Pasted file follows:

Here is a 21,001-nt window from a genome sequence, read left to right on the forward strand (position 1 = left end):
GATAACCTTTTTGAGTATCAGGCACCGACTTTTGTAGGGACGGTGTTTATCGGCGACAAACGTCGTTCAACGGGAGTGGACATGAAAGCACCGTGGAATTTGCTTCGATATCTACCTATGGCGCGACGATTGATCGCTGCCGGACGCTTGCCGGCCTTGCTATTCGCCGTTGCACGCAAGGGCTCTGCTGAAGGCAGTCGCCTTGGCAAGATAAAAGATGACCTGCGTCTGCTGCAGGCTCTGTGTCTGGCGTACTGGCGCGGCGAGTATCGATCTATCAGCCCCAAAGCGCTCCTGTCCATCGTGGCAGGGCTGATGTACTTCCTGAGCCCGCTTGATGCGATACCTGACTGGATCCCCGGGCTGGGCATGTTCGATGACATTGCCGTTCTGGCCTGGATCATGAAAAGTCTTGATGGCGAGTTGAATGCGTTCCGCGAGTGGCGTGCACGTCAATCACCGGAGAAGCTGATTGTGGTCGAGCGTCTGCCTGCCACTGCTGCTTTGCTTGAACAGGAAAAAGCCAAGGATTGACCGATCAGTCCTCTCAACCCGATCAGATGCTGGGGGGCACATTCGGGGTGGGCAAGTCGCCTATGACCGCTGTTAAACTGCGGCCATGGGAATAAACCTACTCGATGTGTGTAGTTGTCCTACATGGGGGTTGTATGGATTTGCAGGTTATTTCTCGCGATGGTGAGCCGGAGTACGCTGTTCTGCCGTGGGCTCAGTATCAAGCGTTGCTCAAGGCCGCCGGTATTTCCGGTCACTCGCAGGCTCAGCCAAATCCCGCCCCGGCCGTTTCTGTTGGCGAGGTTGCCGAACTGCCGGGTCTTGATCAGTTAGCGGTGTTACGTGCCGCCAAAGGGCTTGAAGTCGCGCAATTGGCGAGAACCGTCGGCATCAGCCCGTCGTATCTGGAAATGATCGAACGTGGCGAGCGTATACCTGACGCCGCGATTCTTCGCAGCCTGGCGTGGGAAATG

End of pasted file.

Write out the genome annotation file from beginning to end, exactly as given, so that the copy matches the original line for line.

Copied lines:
Here is a 21,001-nt window from a genome sequence, read left to right on the forward strand (position 1 = left end):
GATAACCTTTTTGAGTATCAGGCACCGACTTTTGTAGGGACGGTGTTTATCGGCGACAAACGTCGTTCAACGGGAGTGGACATGAAAGCACCGTGGAATTTGCTTCGATATCTACCTATGGCGCGACGATTGATCGCTGCCGGACGCTTGCCGGCCTTGCTATTCGCCGTTGCACGCAAGGGCTCTGCTGAAGGCAGTCGCCTTGGCAAGATAAAAGATGACCTGCGTCTGCTGCAGGCTCTGTGTCTGGCGTACTGGCGCGGCGAGTATCGATCTATCAGCCCCAAAGCGCTCCTGTCCATCGTGGCAGGGCTGATGTACTTCCTGAGCCCGCTTGATGCGATACCTGACTGGATCCCCGGGCTGGGCATGTTCGATGACATTGCCGTTCTGGCCTGGATCATGAAAAGTCTTGATGGCGAGTTGAATGCGTTCCGCGAGTGGCGTGCACGTCAATCACCGGAGAAGCTGATTGTGGTCGAGCGTCTGCCTGCCACTGCTGCTTTGCTTGAACAGGAAAAAGCCAAGGATTGACCGATCAGTCCTCTCAACCCGATCAGATGCTGGGGGGCACATTCGGGGTGGGCAAGTCGCCTATGACCGCTGTTAAACTGCGGCCATGGGAATAAACCTACTCGATGTGTGTAGTTGTCCTACATGGGGGTTGTATGGATTTGCAGGTTATTTCTCGCGATGGTGAGCCGGAGTACGCTGTTCTGCCGTGGGCTCAGTATCAAGCGTTGCTCAAGGCCGCCGGTATTTCCGGTCACTCGCAGGCTCAGCCAAATCCCGCCCCGGCCGTTTCTGTTGGCGAGGTTGCCGAACTGCCGGGTCTTGATCAGTTAGCGGTGTTACGTGCCGCCAAAGGGCTTGAAGTCGCGCAATTGGCGAGAACCGTCGGCATCAGCCCGTCGTATCTGGAAATGATCGAACGTGGCGAGCGTATACCTGACGCCGCGATTCTTCGCAGCCTGGCGTGGGAAATG